Amazingly – in what appears to be a first – the Daily Mail website has also added the same clarification to the bottom of the original article as well. The Daily Mail is to be commended for this – they have done the right thing.

There are a few remaining questions:

  1. Will Melanie Phillips acknowledge the correction in her next column with any sort of apology?
  2. Will Melanie Phillips apologise to me for responding to my polite email pointing her in the direction of my essay on the Winterval myth by claiming that my message was ‘as arrogant and ignorant as it is offensive’?
  3. Will she also admit that her claim that my blog post about her was ‘highly defamatory and contains false allegations for which you would stand to pay me significant damages in a libel action’ was complete rubbish – given that her own newspaper has now had to issue a correction on her behalf?
  4. Will Winterval still be repeated by politicians / journalists and so forth in the same way that it always has done following various previous debunkings?

I will always be tempted to refer back to my initial point on the Winterval myth: the most depressing thing about it isn’t neccesarily its longevity, but the fact that the original story was so clearly completely untrue and contained clear statements from the council that demonstrated this. It should never have been born, let alone be fed until it was big enough for politicians and far right groups alike to befriend.

Anyway, if you’re in the spirit for more on this please feel free to read my piece on Comment is Free. Or, you could settle down and read my lengthy essay on the matter.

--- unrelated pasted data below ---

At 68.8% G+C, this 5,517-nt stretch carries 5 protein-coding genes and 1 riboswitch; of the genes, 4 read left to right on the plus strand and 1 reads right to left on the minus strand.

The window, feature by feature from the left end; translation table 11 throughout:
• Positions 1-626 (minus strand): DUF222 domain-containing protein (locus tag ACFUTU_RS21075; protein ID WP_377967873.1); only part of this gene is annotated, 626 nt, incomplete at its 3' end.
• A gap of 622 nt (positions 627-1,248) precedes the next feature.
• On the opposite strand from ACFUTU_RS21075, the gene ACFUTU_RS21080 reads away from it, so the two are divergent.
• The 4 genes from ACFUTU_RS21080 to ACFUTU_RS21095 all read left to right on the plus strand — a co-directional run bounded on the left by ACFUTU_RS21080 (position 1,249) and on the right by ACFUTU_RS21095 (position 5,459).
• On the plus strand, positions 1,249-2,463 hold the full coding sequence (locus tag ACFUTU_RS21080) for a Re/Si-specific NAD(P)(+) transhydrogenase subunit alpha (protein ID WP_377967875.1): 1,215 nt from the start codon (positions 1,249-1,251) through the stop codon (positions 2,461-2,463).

Do computer games leave children with ‘dementia’?

Daily Mail headline: ‘Computer games leave children with ‘dementia’ warns top neurologist’. The first two paragraphs of the article:

Children’s brains could be left damaged and they could suffer temporary ‘dementia’ by playing computer games, a leading scientist has warned.

Eminent neurologist Baroness Susan Greenfield said yesterday that spending time online gaming and browsing internet sites such as Facebook could pose problems for millions of youngsters.

Three paragraphs from further on in the same article:

However, she did not reveal any research that had made a connection between screen technologies and brain degeneration.

Professor Mark Griffiths, a psychologist and Directory of Nottingham Trent University’s International Gaming Research Unit, said he knew of no scientific evidence that such a link existed.

He said: ‘If anything the fact computer games are arousing can aid education by keeping children engaged.’

So, basically she is speculating that constantly being at a computer screen could damage your brain (for example, if you spend too much time on the Mail website) but she fails to provide any evidence to support her hypothesis. The Daily Mail chooses to ignore that and prefers to instead publish a headline that clearly implies the claim is based on evidence – i.e. if they accurately reported what the neurologist had said the headline would read: ‘Computer games could leave children with ‘dementia’ warns top neurologist’ rather than: ‘Computer games leave children with ‘dementia’ warns top neurologist’.

Paul Dacre doesn’t seem to realise that there is a lot more to bad journalism than just phone hacking and that tougher regulation isn’t just a result of that one crime, but rather the fact that the vast majority of newspapers publish bullshit every single day.

Daily Telegraph reheats Daily Mail rubbish

Last week the Daily Mail claimed that Thomas the Tank Engine had got rid of Christmas in an attempt to be politically correct. The article did seem to contradict this claim by including the following two paragraphs near the end: